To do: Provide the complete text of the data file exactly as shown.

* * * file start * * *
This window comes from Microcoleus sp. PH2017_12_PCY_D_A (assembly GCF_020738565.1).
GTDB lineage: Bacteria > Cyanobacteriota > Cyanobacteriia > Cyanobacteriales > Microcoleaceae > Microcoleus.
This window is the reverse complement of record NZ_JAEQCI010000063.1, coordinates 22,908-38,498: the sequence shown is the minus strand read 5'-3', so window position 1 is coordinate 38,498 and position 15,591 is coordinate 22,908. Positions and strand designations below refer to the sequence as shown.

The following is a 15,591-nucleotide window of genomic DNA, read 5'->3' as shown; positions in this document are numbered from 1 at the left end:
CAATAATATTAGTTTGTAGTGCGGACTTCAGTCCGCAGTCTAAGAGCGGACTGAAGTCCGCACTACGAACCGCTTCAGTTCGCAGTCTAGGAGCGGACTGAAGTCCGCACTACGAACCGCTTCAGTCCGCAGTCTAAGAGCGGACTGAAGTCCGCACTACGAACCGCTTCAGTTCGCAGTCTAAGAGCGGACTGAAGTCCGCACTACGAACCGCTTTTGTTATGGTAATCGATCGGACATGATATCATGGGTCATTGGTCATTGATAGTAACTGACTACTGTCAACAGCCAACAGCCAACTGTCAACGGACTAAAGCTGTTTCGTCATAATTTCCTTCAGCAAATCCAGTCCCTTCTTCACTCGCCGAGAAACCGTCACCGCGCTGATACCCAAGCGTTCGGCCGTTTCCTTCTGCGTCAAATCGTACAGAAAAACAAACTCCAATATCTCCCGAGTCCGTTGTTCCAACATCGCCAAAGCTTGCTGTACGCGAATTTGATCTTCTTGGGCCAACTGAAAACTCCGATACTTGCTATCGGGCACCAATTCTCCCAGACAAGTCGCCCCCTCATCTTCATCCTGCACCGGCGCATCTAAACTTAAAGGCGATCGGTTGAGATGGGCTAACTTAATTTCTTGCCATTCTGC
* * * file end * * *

This window comes from Microcoleus sp. PH2017_12_PCY_D_A (assembly GCF_020738565.1).
GTDB lineage: Bacteria > Cyanobacteriota > Cyanobacteriia > Cyanobacteriales > Microcoleaceae > Microcoleus.
This window is the reverse complement of record NZ_JAEQCI010000063.1, coordinates 22,908-38,498: the sequence shown is the minus strand read 5'-3', so window position 1 is coordinate 38,498 and position 15,591 is coordinate 22,908. Positions and strand designations below refer to the sequence as shown.

The following is a 15,591-nucleotide window of genomic DNA, read 5'->3' as shown; positions in this document are numbered from 1 at the left end:
CAATAATATTAGTTTGTAGTGCGGACTTCAGTCCGCAGTCTAAGAGCGGACTGAAGTCCGCACTACGAACCGCTTCAGTTCGCAGTCTAGGAGCGGACTGAAGTCCGCACTACGAACCGCTTCAGTCCGCAGTCTAAGAGCGGACTGAAGTCCGCACTACGAACCGCTTCAGTTCGCAGTCTAAGAGCGGACTGAAGTCCGCACTACGAACCGCTTTTGTTATGGTAATCGATCGGACATGATATCATGGGTCATTGGTCATTGATAGTAACTGACTACTGTCAACAGCCAACAGCCAACTGTCAACGGACTAAAGCTGTTTCGTCATAATTTCCTTCAGCAAATCCAGTCCCTTCTTCACTCGCCGAGAAACCGTCACCGCGCTGATACCCAAGCGTTCGGCCGTTTCCTTCTGCGTCAAATCGTACAGAAAAACAAACTCCAATATCTCCCGAGTCCGTTGTTCCAACATCGCCAAAGCTTGCTGTACGCGAATTTGATCTTCTTGGGCCAACTGAAAACTCCGATACTTGCTATCGGGCACCAATTCTCCCAGACAAGTCGCCCCCTCATCTTCATCCTGCACCGGCGCATCTAAACTTAAAGGCGATCGGTTGAGATGGGCTAACTTAATTTCTTGCCATTCTGC